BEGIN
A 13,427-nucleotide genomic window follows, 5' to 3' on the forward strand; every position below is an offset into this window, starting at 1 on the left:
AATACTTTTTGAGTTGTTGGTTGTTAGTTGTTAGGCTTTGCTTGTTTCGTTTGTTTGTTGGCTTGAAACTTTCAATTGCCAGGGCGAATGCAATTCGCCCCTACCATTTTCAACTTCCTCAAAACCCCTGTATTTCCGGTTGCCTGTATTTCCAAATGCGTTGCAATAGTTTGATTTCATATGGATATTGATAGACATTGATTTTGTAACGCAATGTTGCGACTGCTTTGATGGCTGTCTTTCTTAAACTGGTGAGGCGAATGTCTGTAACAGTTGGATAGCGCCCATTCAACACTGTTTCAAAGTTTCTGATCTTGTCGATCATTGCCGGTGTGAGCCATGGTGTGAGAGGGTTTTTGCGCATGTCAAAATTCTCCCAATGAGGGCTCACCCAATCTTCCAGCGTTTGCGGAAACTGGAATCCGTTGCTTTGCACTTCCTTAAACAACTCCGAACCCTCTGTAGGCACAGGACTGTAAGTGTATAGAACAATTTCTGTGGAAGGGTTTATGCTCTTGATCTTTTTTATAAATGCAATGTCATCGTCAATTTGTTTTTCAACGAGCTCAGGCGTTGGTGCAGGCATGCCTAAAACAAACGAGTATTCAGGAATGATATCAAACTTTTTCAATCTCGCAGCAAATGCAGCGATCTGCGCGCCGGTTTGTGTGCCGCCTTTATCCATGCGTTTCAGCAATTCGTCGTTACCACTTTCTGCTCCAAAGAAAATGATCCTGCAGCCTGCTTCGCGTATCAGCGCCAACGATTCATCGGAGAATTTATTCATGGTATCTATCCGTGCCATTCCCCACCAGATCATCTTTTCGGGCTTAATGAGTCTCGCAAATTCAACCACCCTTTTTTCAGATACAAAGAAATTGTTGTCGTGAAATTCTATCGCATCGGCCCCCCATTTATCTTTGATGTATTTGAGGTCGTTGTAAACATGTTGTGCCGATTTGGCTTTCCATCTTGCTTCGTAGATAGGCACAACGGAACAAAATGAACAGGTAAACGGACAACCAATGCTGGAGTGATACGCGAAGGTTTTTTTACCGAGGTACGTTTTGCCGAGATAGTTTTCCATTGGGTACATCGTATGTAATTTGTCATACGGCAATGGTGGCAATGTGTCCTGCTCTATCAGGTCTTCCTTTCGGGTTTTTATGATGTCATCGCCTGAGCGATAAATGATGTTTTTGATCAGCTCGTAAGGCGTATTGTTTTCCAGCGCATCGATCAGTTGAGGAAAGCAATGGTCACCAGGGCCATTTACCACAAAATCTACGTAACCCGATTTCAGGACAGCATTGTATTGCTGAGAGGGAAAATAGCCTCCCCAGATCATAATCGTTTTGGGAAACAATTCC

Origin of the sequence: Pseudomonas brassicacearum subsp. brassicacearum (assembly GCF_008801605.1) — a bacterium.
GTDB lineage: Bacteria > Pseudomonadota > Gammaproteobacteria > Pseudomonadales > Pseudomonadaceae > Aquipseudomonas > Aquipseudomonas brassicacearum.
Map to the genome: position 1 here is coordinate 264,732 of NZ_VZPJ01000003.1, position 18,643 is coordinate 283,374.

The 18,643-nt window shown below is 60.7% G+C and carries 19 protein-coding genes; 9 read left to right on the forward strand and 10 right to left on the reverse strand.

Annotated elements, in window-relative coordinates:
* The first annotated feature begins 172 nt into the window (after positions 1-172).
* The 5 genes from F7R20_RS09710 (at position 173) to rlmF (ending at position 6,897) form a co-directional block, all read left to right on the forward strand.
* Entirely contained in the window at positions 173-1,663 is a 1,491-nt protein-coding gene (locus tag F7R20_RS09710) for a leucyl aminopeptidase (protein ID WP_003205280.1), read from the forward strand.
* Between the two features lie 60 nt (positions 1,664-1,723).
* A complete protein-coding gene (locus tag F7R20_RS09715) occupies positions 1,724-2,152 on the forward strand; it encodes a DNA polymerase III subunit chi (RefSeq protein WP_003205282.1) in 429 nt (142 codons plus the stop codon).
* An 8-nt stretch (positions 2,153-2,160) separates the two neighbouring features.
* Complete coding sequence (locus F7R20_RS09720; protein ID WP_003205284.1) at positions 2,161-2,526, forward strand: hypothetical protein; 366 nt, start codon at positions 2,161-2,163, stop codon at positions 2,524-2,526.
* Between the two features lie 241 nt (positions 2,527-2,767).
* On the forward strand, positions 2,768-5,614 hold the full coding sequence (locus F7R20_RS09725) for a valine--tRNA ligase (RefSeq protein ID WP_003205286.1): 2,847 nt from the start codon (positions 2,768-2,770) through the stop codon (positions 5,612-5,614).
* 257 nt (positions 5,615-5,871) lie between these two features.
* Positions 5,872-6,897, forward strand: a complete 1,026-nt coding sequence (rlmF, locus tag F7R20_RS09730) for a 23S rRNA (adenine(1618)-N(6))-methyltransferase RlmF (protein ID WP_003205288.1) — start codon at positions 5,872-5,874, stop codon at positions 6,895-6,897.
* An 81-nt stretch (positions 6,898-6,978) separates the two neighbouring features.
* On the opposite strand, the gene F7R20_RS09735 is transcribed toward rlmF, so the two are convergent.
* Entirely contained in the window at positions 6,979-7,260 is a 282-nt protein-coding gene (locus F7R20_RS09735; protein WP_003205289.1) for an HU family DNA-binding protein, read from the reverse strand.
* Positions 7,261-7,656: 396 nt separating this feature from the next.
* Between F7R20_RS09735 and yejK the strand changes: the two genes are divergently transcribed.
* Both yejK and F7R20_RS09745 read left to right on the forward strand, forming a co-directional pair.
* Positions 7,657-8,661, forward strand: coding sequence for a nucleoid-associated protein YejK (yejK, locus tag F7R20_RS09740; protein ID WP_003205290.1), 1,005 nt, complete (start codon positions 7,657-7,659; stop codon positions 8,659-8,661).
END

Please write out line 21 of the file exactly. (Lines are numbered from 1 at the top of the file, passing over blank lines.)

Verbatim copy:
* Entirely contained in the window at positions 6,979-7,260 is a 282-nt protein-coding gene (locus F7R20_RS09735; protein WP_003205289.1) for an HU family DNA-binding protein, read from the reverse strand.